While blood in the urine often isn’t a sign of a serious health issue, in some cases it could be a sign of a tumor in the kidney, urinary tract or bladder. That’s why it is of great value to follow up with your doctor if you see blood in your urine.
Blood in the urine can be caused by many things. In many cases the cause isn’t known.
Non-cancerous causes include:
- Urinary infection
- Kidney disease or trauma
- Kidney or bladder stones
- Non-steroidal anti-inflammatory medications such as ibuprofen
- A tough workout
- Period in women
- Enlarged prostate in older men
- Prostate infection
In rare cases, hematuria can also be caused by cancer of the kidneys, lining of the urinary tract or bladder cancer.
If you have blood in the urine, your doctor will ask if you have risk factors for cancer. These could include smoking, prior treatment with radiation or chemotherapy or exposure to certain workplace chemicals. The doctor will also look for non-cancer causes for blood in the urine, such as a UTI.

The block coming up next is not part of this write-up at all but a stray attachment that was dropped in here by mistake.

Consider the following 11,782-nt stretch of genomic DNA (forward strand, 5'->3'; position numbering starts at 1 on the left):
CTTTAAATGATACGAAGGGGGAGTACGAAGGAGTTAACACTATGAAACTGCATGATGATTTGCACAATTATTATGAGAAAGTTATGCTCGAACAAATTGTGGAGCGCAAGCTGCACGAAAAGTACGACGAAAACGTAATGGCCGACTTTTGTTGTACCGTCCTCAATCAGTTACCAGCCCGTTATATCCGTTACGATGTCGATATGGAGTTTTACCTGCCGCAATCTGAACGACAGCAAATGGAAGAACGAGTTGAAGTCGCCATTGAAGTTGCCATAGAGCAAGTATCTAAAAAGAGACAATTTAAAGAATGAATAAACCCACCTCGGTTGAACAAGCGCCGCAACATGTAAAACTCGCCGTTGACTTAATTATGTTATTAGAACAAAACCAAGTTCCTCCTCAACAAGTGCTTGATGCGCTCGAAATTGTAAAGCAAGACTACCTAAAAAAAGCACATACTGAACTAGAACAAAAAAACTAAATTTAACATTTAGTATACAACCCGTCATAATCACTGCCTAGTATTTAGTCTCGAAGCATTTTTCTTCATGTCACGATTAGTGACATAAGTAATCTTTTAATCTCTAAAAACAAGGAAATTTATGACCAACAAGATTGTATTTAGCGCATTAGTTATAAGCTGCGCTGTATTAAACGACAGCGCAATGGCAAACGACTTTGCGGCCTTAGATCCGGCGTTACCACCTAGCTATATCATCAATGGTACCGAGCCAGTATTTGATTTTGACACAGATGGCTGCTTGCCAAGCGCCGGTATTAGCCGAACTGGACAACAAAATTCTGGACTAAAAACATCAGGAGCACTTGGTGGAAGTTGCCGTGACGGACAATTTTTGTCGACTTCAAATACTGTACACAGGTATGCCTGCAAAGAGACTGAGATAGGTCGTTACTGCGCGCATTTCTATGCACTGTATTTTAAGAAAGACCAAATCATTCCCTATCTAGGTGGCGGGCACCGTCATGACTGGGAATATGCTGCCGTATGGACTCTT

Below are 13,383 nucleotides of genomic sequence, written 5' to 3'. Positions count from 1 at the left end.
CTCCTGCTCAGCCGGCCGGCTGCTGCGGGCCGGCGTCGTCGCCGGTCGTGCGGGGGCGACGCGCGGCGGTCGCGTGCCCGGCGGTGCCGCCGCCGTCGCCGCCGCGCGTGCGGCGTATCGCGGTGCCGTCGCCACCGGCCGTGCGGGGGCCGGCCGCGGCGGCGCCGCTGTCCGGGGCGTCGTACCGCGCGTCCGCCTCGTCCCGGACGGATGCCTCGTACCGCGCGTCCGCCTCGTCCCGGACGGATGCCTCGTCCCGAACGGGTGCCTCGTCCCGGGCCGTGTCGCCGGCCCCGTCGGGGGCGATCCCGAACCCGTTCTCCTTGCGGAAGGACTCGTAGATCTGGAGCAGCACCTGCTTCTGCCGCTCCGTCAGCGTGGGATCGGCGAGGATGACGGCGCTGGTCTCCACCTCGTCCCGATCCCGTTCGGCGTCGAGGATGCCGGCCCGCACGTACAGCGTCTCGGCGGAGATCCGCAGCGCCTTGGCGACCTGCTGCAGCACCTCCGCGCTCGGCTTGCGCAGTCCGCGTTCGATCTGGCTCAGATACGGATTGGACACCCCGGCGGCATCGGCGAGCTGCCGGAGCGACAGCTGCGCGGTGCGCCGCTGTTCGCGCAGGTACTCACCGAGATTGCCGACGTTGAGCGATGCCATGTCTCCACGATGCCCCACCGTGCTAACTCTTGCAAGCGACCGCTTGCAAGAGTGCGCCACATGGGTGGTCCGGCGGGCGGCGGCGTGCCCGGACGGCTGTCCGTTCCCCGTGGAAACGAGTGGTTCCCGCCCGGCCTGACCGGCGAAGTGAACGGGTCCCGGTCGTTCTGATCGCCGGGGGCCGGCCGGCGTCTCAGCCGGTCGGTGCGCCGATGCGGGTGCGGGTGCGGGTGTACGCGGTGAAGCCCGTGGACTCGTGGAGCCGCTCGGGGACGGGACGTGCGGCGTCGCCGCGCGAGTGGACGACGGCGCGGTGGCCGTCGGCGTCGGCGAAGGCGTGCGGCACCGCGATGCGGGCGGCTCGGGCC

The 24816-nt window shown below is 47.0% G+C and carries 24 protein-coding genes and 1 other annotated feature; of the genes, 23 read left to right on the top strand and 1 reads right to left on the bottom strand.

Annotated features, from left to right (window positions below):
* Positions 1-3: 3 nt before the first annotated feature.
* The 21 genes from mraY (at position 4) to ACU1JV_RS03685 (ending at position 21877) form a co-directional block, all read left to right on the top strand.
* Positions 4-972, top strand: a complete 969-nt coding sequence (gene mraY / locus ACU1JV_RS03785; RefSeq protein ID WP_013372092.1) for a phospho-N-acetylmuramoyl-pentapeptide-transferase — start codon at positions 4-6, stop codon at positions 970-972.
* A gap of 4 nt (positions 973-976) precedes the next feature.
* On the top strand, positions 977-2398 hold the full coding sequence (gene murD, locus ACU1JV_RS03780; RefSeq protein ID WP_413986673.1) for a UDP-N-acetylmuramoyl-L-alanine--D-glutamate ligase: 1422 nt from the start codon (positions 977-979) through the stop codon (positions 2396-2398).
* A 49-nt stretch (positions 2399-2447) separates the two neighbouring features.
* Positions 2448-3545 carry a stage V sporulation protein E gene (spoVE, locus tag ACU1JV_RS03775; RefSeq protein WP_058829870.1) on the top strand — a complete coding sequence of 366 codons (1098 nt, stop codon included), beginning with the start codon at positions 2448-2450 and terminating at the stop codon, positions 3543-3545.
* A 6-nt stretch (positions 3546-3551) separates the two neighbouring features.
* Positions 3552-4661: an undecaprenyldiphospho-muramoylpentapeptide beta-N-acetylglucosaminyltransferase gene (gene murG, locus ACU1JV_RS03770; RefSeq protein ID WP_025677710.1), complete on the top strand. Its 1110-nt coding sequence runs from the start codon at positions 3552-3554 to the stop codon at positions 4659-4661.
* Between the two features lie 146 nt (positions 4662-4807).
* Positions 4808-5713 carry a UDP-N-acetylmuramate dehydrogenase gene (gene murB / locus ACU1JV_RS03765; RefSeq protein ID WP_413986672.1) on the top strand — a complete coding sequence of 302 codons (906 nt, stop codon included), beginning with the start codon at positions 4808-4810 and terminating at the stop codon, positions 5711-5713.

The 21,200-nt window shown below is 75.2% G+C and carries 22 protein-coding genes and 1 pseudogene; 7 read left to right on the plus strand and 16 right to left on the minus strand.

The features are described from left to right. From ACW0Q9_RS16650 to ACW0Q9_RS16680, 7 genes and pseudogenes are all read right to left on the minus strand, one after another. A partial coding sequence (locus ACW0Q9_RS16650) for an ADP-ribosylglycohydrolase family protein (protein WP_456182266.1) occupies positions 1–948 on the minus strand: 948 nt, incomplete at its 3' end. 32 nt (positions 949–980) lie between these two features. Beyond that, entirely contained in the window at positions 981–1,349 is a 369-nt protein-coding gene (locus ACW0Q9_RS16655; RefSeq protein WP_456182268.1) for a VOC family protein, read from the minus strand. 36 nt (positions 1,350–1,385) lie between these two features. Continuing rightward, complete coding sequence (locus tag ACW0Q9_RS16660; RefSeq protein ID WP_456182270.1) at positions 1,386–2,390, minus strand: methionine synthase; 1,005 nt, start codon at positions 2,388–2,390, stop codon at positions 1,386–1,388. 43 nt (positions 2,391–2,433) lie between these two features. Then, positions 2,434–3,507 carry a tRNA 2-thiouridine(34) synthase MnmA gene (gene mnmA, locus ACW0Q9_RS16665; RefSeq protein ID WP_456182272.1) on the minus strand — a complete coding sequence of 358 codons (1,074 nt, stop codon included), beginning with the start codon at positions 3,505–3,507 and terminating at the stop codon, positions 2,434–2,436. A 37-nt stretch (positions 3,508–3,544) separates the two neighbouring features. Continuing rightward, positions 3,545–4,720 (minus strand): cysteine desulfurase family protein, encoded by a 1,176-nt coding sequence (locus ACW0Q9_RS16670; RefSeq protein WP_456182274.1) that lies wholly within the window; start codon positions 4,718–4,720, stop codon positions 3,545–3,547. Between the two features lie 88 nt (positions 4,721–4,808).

If you are at low risk for cancer, your doctor may ask you to come back for another urine test within six months. If you are at high risk, your doctor may order certain tests. These may include an ultrasound or CT scan to examine your kidneys and ureters, the tubes that carry urine to the bladder. The doctor may look at the bladder with an instrument called a cystoscope.
If this testing doesn’t find the cause of your hematuria, your doctor may ask you to have your urine checked in another year. If the testing reveals problems, your doctor will talk with you about treatment options.